Fly to someplace in the South - either Florida if you want to spend some time at the beach, or Savannah, Georgia or Charleston, South Carolina if you want to see some historic South. Spend 3-4 nights.

At this point by my count you have used up 2 weeks and 2 stop-overs (not counting origination in Toronto)

Then fly to Las Vegas. Spend 1-2 nights there, primarily as a starting point to Grand Canyon. Rent car and drive to Grand Canyon, possibly stopping off at Zion or Bryce National Parks. This will take an additional 3 nights. Return to Las Vegas and spend one night.

Fly to California - San Diego or Los Angeles. Spend a few days and then rent a car and drive as far north as you have time for - stopping along the way. You could certainly make it to San Francisco, and this would be a good point from which to return home. This should take the remainder of you 7-9 days you have left. There are both city things and natural wonder things along this route.

I have tried to give you a balance of big city/smaller cities, man-made and nature, various geographies - while not having you spend one night in 28 different places. You could certainly substitute another national park for Grand Canyon - Yellowstone in Wyoming, Yosemite in California. You also might be able to squeeze in Seattle and then go up to Vancouver if I did not give you enough Canada. Same for Montreal/Quebec - could fit them in around Toronto. (The reason I picked Toronto is it has quite a few international flights in and is closest to Niagara Falls.)

Have a good trip - let us know what you decide.
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Old May 7th, 2006, 04:08 AM
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Thanks Gail - fantastic response! I am flicking though all of my travel books now looking at your suggestions, destinations etc. Flying to the South is a new idea - so thanks Cheers Ben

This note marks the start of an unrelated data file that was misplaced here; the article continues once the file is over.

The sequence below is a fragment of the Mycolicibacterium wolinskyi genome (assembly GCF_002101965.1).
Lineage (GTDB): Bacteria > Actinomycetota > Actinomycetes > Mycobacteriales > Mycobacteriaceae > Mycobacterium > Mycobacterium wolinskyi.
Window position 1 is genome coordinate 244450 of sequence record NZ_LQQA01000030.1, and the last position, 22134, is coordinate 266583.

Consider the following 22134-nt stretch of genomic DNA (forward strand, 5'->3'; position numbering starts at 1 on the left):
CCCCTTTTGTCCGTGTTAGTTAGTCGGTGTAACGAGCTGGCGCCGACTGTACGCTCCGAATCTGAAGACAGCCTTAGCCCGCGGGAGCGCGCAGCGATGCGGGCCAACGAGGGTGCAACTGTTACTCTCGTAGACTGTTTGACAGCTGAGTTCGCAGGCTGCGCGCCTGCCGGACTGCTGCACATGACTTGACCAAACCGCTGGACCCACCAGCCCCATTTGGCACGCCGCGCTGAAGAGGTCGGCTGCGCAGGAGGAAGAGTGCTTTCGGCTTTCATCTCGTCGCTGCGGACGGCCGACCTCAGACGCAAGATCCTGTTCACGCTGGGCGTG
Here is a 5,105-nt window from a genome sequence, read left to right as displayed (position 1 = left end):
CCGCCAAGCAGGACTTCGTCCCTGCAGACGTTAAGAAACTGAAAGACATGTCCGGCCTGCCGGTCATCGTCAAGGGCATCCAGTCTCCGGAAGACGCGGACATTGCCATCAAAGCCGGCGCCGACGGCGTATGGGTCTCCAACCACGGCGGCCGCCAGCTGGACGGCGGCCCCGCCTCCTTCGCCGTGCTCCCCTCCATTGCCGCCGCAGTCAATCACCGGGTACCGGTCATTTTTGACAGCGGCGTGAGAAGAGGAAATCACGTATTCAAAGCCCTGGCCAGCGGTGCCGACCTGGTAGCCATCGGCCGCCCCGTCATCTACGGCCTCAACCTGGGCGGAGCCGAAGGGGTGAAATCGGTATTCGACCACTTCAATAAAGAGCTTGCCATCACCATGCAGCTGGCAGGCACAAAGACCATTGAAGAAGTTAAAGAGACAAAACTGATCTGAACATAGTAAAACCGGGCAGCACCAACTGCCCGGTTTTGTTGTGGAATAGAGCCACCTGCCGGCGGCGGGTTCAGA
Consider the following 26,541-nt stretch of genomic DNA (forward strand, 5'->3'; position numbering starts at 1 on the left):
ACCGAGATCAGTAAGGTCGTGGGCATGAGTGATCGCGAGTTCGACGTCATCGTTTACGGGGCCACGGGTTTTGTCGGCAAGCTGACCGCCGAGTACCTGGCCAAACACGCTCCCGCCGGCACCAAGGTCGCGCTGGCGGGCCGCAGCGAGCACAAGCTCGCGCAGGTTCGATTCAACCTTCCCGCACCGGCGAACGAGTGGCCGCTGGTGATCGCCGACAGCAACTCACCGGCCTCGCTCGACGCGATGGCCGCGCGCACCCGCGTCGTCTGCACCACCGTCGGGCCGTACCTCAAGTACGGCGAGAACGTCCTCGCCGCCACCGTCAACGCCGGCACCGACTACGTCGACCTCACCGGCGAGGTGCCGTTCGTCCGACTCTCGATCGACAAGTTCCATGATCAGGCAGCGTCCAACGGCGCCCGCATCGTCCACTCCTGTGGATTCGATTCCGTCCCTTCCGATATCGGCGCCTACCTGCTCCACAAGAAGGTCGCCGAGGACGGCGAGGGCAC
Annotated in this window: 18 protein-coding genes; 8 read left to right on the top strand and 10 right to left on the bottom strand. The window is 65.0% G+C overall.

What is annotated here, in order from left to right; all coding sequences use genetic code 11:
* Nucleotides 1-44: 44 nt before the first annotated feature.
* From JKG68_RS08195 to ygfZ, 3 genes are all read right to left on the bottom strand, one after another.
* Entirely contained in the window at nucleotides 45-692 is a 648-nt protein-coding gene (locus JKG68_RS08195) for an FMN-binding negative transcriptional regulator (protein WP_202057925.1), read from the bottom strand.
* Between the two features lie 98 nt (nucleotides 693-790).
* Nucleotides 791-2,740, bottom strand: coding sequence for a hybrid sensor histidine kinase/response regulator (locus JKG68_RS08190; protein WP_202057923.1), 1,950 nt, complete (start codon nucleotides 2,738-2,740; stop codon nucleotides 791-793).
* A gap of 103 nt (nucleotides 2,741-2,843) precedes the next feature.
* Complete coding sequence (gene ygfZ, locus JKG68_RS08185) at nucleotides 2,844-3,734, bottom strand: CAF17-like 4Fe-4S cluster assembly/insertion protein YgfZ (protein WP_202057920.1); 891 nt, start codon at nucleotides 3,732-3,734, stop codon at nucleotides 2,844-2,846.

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Old May 7th, 2006, 04:46 AM
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I think Gail has given you a great plan. I would consider the stop in the South to be maybe Ashville if you like mountains because it will be the change of seasons and be that is beautiful at that time of year. Hasve reservations here before you go. It is a busy time of year. You would need a car here. If you like hiking it is a great place to stop.

One thing to remember is that you can always come back and do the things you missed. Also all that flying takes time -- close to one day each time -- that you lose out of your schedule.

Boston, New York and Washington are all realatively close and you can train from one to the other if you wish.
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Old May 7th, 2006, 06:13 AM
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Another thought is to fly Southwest Airlines between Vegas and SF. They are like Ryanair in Europe; cheap flights and lot of them!
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Old May 7th, 2006, 06:18 AM
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You don't need like 8 days in NYC or 7 days in SF. Cut them down if you want to see more cities.

If you want to see an area more in-depth, don't do the whole continental. Concentrate on say, the East Coast and Chicago only.

I'd skip Hawaii too. You can visit there as a seperate trip from Australia some other time.
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Old May 7th, 2006, 06:59 AM